Incy Wincy …

As Crab Spiders are masters of  camouflage, and also have the ability to alter their skin pigment to blend in with their current surroundings this Young Lady, who has been on or around these lilies for the past three days, seems more than happy to flaunt, if not exactly strut, her stuff.

And here she is in ”invite” mode, ready for any luckless bee or fly that happens along. Although, dressed in this striking White Number from noted natural designers,   Arachnids are Us (you can find them on the Web) it seems highly unlikely either of the above will be that daft to alight on this particular flower for the foreseeable future.

Meanwhile, on the opposite side of the garden …



Maybe someone in their respective families should have a quiet word about their dress sense. Or suggest they swap flowers?

Otherwise they might go hungry.




12 thoughts on “Incy Wincy …

    1. I have developed a sort of affinity with them, you are right, and regularly wander round the garden looking for them, where once I did not even realise they existed.
      They will quietly fade into the background in a month or so as the weather gets cold.

      Thanks for the compliment, Bill.
      I am fortunate that my favorite subjects prefer to sit very still!


    1. Once they are large enough to catch prey, yes they are visible to the naked eye. But they also hide in plain sight, so you have to know where to look and be careful where you”stomp”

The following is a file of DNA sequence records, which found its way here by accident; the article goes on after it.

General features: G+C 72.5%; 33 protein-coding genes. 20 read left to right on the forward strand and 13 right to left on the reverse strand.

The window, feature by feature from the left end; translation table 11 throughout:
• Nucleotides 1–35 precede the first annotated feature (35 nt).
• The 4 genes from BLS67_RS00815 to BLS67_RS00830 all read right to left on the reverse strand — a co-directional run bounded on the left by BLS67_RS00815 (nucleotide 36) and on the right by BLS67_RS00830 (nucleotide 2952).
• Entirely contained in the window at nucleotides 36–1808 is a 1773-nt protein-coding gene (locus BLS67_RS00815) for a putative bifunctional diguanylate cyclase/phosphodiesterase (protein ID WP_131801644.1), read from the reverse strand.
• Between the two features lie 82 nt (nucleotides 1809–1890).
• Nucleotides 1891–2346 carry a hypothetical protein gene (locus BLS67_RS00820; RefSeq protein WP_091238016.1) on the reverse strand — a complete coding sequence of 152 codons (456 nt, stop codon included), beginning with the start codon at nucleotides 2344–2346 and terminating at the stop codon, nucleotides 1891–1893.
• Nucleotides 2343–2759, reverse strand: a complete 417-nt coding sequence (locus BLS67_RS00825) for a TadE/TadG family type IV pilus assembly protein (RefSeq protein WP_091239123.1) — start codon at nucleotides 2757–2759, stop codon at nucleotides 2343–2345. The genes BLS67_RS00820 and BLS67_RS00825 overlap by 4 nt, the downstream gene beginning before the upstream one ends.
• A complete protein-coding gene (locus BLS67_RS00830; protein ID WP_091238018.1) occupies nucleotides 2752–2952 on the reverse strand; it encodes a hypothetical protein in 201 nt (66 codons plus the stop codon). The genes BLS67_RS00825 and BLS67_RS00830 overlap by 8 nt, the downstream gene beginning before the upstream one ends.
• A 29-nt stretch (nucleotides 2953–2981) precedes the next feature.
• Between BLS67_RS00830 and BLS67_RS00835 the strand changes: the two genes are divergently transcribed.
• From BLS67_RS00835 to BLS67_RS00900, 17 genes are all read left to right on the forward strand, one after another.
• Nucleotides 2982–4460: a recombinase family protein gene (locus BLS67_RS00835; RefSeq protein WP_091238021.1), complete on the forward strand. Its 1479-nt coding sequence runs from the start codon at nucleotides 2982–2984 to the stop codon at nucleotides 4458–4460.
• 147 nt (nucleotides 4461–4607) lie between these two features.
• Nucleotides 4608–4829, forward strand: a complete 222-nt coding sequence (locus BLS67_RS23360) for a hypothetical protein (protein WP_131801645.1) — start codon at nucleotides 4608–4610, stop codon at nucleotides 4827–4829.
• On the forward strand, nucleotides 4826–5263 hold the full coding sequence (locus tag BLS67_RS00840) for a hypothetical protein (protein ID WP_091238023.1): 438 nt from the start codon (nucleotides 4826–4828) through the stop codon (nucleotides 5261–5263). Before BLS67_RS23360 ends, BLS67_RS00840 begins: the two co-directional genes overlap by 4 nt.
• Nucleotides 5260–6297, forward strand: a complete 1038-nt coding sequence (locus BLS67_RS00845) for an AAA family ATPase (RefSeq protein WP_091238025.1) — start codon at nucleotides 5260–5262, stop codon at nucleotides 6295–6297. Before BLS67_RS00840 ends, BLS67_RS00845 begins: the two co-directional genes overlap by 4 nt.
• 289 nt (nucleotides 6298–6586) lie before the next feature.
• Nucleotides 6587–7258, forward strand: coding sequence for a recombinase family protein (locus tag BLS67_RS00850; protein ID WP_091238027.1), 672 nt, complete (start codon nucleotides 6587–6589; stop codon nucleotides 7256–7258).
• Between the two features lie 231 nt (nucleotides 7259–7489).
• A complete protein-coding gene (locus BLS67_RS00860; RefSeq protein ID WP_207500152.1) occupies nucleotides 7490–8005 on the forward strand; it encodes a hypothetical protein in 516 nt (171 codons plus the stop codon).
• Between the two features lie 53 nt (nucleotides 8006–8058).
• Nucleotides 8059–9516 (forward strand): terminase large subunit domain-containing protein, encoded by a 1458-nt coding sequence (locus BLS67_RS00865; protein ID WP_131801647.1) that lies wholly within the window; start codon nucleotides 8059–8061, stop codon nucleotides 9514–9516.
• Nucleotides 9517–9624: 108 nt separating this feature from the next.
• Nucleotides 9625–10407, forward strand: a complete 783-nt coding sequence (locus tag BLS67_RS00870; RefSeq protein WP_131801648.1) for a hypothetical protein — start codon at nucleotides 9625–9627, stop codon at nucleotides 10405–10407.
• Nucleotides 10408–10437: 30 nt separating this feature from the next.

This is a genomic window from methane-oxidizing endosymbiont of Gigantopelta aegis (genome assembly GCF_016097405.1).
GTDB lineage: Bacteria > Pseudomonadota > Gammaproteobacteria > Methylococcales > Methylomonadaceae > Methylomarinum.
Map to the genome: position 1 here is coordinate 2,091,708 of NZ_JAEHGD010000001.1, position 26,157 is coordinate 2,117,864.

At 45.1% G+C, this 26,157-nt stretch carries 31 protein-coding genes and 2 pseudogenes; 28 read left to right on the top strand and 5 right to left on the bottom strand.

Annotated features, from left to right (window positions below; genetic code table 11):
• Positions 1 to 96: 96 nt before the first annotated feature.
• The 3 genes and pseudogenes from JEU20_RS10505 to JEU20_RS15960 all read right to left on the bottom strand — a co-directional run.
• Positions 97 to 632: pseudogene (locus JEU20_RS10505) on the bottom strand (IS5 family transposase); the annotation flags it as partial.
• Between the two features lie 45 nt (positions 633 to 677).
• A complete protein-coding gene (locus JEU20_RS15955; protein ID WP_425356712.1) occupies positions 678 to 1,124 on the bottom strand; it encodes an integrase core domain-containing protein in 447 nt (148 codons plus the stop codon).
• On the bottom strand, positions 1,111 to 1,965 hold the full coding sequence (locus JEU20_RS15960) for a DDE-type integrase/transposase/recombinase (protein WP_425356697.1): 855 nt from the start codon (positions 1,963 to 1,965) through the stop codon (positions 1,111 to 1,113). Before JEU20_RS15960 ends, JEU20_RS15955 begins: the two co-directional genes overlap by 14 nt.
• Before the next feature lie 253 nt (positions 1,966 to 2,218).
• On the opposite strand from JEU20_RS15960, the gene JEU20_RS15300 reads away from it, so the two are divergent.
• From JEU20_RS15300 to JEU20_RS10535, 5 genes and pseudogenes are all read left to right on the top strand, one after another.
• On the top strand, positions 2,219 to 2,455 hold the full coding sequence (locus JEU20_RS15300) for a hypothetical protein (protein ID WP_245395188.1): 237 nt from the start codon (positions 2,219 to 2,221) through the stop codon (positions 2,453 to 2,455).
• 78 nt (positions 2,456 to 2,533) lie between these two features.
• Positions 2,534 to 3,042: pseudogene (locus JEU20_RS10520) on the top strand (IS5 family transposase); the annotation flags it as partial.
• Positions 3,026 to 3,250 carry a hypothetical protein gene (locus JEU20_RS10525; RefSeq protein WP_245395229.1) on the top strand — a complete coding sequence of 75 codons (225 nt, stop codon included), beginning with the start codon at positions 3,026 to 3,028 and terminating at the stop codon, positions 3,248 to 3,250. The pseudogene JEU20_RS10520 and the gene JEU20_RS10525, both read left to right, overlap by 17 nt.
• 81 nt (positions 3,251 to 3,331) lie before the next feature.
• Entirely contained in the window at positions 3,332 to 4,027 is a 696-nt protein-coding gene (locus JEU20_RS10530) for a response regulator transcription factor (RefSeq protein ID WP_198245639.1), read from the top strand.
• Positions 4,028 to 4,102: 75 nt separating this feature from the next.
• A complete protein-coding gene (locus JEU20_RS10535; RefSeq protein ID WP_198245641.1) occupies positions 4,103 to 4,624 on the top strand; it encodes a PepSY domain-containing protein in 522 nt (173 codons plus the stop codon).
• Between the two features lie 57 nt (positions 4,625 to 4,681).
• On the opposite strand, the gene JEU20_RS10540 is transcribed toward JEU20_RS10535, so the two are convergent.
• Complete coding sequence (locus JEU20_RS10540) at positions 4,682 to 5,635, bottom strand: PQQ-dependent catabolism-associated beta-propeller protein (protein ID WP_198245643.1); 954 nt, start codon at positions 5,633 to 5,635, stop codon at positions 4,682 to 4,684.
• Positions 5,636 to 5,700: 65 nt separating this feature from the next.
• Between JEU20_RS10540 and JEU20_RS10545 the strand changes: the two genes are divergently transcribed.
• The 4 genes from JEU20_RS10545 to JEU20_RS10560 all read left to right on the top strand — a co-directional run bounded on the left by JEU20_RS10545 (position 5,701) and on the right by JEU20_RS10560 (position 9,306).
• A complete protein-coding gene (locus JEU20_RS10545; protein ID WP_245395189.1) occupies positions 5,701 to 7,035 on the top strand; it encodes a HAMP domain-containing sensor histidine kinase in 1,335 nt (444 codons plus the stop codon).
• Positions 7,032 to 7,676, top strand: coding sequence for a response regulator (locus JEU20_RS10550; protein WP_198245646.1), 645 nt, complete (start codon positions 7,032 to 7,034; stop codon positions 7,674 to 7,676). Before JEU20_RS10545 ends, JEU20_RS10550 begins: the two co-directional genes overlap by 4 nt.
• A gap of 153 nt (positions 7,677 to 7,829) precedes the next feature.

They don’t make webs, but do produce silk and will attach an anchor line if they have to ”bungee”
      The ones in my garden hang out on yellow daisies, gazanias, cosmos, alysum, sometime on the roses and on marigolds.
      This is the first time I have noticed one on a lily.
      They are mostly white or yellow.( but can change as you can see! And many will sport a few red or tan or greenish markings on the legs and back.
      Males are a uniform light brown and are really tiny, a lot smaller than the females, but still visible if you get up close.
      You may occasionally see one riding piggy back on a female.
      If ever you notice a lot of tiny flies buzzing around a flower … look underneath a petal. A crab spider may have caught a honey bee!

      Liked by 1 person

        1. Good hunting!
          I can say from experience that once you notice one you will eventually see others and before long, spotting them will become second nature.
          And when you do, please post some photos and we can keep track of the species?
          Maybe you will discover different ones?
          That would be so cool!


            1. All I started with was the intent just to keep a record of the fauna in the garden.
              When you find one, take a snap. Doesn’t have to be Lord Litchfield or anything.
              They usually sit still long enough for you to fetch your camera AND finish your tea!


    1. Hah! Are you suggesting I am in the Arachnids Temporary Removal Business just for the sake of a blog piece and a few cheap shots for five seconds of fame?
      Dammit man … how shallow do you think I am?
      Actually … about two centimetres, give or take. And thanks for the suggestion. Damn good idea!

      Liked by 1 person

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